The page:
Ralph Darden was born in Murfreesboro, North Carolina on 10 March 1867. Family members recall that prior to his arrival in Elkins in 1890 he had done business in the Thomas and Davis area of Tucker County for a short time. The Darden Company, which he moved to the Elkins Milling Company site in 1919, was first organized in 1894 to handle grain, flour, coal and building materials. The milling of flour, according to family members, was discontinued at the Elkins Milling Company mill after Darden bought the business in 1919. In an interview with Ralph Darden’s grandson, George Edward Darden, Junior, of 3 Bridgewater Lane, Newnan, Georgia 30263 (770-253-8694), it was revealed that the Darden Company enjoyed a near monopoly of the feed business in Randolph County for several years and provided all the feed for the Great Atlantic and Pacific Tea Company (A&P) for the entire state of West Virginia. The business survived a major fire in August or September of 1938 which destroyed the fourth floor of the building and much of the equipment which was replaced. Mr. Darden added that the 1938 fire did not involve the first floor and that the charred timbers on that floor were from another fire about 1911 or 1912. During World War II competition from the Southern States Elkins Cooperative caused the Darden Company to go bankrupt in 1946. The property was sold at a bank sale on October 9th of 1943 to Samuel D. and Minnie Gerard of Coalton (Deed Book 176, Page 333).
The Gerards leased the property to Altman’s Cash Feed Store of Irwin, Pennsylvania for about 15 years. The manager locally during that time was Hartsel W. Likens of Montrose. During the mid-1960s the Girard’s son, Joseph A. Girard, operated the Elkins Farm Supply at the location until 8 March 1967 when the property was sold to Ray and Evelyn Hill. They operated the business Ray’s Distributors from that location for several years but there was little activity at that address for the decade preceding the sale on 24 April 1989 by members of the Hill Family to Micotec, Inc. Both before and after the 1989 sale a business known as “Stuff and Things” operated out of the building. It dealt with used furniture and was managed by Robert A. Geffken from about 1985 through 1991. In 1992 the Elkins City Directory lists a used furniture business known as “Finders Keepers” at the address. It was managed by Mike D. Shannon of Dailey. On 11 June 1992 the property was purchased by Mark L. Cross who transferred it to John C. Waltman by land contract on 6 April 1999. Waltman had a business at the location called “Jack the King”.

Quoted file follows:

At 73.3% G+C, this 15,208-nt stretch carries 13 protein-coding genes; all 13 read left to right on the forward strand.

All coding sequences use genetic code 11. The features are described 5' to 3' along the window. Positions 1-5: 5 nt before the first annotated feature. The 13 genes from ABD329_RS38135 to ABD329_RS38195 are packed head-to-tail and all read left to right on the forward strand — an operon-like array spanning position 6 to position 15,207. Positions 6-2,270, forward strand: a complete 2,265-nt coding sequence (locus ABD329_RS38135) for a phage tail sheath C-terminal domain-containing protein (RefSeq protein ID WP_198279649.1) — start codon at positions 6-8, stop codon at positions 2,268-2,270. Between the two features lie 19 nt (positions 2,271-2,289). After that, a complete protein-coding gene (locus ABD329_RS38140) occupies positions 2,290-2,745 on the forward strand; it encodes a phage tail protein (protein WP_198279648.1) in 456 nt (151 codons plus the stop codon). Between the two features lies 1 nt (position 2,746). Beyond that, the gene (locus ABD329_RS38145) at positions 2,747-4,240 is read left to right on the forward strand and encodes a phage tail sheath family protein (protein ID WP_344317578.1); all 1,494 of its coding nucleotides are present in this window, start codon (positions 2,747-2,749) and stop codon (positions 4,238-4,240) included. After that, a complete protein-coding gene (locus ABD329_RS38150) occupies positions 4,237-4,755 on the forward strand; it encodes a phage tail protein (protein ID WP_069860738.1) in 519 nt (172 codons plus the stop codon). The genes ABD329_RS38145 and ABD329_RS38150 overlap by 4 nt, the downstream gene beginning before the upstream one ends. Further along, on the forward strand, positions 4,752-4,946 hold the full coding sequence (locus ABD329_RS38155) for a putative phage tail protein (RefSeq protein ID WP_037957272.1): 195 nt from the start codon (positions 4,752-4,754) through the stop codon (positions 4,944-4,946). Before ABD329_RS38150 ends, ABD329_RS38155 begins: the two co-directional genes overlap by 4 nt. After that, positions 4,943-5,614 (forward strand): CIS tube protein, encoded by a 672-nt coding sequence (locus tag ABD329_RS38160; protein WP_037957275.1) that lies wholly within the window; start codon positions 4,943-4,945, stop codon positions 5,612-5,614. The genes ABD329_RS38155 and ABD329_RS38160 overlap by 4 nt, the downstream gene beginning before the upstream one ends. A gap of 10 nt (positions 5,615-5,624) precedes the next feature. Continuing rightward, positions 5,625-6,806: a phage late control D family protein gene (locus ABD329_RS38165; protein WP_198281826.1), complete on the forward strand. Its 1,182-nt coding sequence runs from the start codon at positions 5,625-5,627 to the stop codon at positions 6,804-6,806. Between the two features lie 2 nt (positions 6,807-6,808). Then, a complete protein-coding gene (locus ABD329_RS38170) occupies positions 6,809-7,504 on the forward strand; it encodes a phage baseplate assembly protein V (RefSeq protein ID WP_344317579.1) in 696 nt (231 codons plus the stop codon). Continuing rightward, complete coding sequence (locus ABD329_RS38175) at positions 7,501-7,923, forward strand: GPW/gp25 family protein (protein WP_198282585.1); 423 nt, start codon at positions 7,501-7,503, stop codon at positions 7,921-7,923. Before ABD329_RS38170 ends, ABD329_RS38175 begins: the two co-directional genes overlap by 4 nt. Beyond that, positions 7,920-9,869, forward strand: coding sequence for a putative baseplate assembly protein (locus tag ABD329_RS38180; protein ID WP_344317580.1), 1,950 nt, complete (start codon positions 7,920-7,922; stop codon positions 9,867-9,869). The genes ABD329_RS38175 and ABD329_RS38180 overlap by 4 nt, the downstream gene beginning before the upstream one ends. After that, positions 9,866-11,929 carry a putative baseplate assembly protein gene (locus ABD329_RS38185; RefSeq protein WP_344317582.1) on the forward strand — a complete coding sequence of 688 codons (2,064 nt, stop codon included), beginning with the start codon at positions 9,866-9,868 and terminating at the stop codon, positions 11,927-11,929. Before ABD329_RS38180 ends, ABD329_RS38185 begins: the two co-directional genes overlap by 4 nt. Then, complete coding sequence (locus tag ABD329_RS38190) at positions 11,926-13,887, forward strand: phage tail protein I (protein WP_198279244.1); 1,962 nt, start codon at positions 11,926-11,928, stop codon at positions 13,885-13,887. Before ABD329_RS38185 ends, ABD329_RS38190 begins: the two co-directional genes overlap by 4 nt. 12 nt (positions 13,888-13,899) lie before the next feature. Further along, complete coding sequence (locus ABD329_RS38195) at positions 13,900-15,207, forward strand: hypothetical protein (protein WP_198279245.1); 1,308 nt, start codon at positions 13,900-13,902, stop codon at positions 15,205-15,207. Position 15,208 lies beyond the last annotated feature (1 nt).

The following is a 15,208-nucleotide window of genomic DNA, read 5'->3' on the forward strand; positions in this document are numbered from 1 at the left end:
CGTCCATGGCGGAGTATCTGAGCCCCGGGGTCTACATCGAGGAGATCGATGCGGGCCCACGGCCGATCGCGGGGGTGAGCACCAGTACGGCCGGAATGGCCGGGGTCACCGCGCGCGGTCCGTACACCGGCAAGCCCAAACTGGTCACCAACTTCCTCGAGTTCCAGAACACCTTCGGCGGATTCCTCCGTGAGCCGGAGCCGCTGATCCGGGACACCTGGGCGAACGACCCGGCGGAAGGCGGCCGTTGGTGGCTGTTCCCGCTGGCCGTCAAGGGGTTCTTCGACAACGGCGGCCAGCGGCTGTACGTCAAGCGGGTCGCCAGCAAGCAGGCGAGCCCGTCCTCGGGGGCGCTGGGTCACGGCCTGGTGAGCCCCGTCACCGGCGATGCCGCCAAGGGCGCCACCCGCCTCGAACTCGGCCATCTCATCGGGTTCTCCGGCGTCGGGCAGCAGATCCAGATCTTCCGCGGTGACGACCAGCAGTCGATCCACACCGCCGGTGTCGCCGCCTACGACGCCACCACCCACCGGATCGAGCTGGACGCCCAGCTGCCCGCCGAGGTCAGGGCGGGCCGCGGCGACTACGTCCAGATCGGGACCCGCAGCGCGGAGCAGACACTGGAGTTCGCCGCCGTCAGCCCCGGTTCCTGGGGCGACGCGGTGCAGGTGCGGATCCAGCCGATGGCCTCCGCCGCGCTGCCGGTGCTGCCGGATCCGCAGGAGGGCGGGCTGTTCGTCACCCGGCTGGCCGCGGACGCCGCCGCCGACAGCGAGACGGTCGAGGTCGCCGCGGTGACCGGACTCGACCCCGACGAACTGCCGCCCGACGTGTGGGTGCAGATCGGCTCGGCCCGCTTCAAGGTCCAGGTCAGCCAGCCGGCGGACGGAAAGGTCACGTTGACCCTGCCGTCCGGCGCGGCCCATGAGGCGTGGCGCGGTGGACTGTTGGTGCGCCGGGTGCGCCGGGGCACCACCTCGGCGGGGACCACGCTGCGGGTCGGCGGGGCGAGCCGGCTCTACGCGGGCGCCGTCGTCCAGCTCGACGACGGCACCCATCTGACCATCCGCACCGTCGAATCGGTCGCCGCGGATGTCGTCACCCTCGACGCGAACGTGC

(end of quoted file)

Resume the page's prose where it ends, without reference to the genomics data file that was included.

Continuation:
George E Darden, Junior added that several years ago someone found five bags in the building on which is written “Darco White Table Meal” in which Ralph Darden shipped some of his product. He said one of those bags has been framed and is on the wall at Beanders which is located in the Darden Building built by Ralph Darden during the summer of 1906.
In 1898 Ralph Darden married Ada May Harwood (18 May 1874 – 20 Aug 1940). They were the parents of three children: George Edward Darden (1899 – 1978), a daughter that died in infancy about 1902, and a son, Harry Broadus Darden (1904 – 1998). The family lived at 421 Davis Avenue.
W. H. Rice
8 May 2003